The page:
Thursday, 27 May 2021

Questions (5)

Thomas Pringle


5. Deputy Thomas Pringle asked the Minister for Children, Equality, Disability, Integration and Youth the discussions his officials are undertaking with officials in the Department of Housing, Local Government and Heritage regarding the importance of preserving possible burial grounds related to mother and baby homes; and if he will make a statement on the matter. [29011/21]

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Oral answers (6 contributions) (Question to Children)

This question relates to the designation of mother and baby home burial sites in county development plans, which is a vitally important issue. I have been writing to the Minister, Deputy Darragh O’Brien, in this regard but I believe it also comes under the remit of the Minister, Deputy O'Gorman, and that he needs to address it. In light of the decision of An Bord Pleanála with regard to Bessborough, it is even more important that this is done in every county right across the country.

I know from my own engagement with survivors over the past months that respectful treatment of burial grounds is an issue of great sensitivity. In response to the final report of the commission on mother and baby homes, the Government has committed to a strategic action plan encompassing a wide-ranging suite of 22 actions. These actions include advancing legislation to support the excavation, exhumation and dignified reburial of remains where interments are manifestly inappropriate and where their preservation in their current location would not be the right policy response. It has also committed to engaging with former residents and their advocacy groups on the question of appropriate, dignified local memorialisation of burial sites. These actions reflect the complexity of the issue and the need to respond carefully according to the specific circumstances of each case. My officials consulted with the Department of Housing, Local Government and Heritage when we were preparing the action plan in response to the final report of the commission and will continue to engage with the Department in respect of the development and implementation of the strategic action plan.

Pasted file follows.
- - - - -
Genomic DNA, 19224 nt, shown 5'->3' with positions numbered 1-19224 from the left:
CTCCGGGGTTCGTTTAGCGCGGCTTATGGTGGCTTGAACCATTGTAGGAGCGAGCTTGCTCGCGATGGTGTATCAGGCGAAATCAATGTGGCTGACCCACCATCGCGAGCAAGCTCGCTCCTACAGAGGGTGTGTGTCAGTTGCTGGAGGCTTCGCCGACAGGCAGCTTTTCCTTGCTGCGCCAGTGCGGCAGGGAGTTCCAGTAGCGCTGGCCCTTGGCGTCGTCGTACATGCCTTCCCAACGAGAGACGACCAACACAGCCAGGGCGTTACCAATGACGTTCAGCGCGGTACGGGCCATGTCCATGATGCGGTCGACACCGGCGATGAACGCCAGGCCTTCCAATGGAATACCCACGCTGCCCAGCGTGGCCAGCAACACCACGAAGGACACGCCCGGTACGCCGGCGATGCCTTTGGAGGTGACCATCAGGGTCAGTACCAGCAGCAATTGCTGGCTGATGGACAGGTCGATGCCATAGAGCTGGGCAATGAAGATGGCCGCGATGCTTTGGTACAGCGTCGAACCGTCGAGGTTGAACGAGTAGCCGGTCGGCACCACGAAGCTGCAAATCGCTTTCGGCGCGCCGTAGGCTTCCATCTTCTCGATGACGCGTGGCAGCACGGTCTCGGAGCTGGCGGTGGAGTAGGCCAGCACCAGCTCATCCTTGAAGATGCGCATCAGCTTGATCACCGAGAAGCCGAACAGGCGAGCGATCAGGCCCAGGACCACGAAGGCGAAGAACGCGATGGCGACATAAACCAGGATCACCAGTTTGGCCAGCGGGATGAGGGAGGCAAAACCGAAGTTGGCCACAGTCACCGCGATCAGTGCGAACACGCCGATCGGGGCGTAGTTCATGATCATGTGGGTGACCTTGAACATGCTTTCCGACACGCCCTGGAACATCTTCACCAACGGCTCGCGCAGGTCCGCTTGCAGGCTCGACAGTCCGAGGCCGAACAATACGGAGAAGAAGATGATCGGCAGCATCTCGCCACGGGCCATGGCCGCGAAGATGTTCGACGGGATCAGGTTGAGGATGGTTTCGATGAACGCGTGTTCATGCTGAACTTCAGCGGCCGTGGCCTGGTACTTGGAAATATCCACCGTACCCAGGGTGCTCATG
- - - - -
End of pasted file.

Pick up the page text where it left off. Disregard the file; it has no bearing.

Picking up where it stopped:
My officials also engaged with the Department of Housing, Local Government and Heritage with regard to preparing the recent legislation on burials. These consultations were primarily focused on the interaction of the general scheme with the relevant planning legislation. The Deputy will be aware that, where development is proposed at a site, it is subject to the full rigours of the planning code. Planning authorities are independent in the performance of their functions and look at issues and applications on a case-by-case basis. As the Deputy made reference to, I made a submission in respect of two planning applications on the lands of the Bessborough mother and baby institution. These applications were rejected by Cork City Council and An Bord Pleanála respectively. I will continue to engage with all relevant Departments with regard to this question. I was not aware that the Deputy's question specifically related to the issue of development plans but that is absolutely appropriate and I will engage further with the Department of Housing, Local Government and Heritage.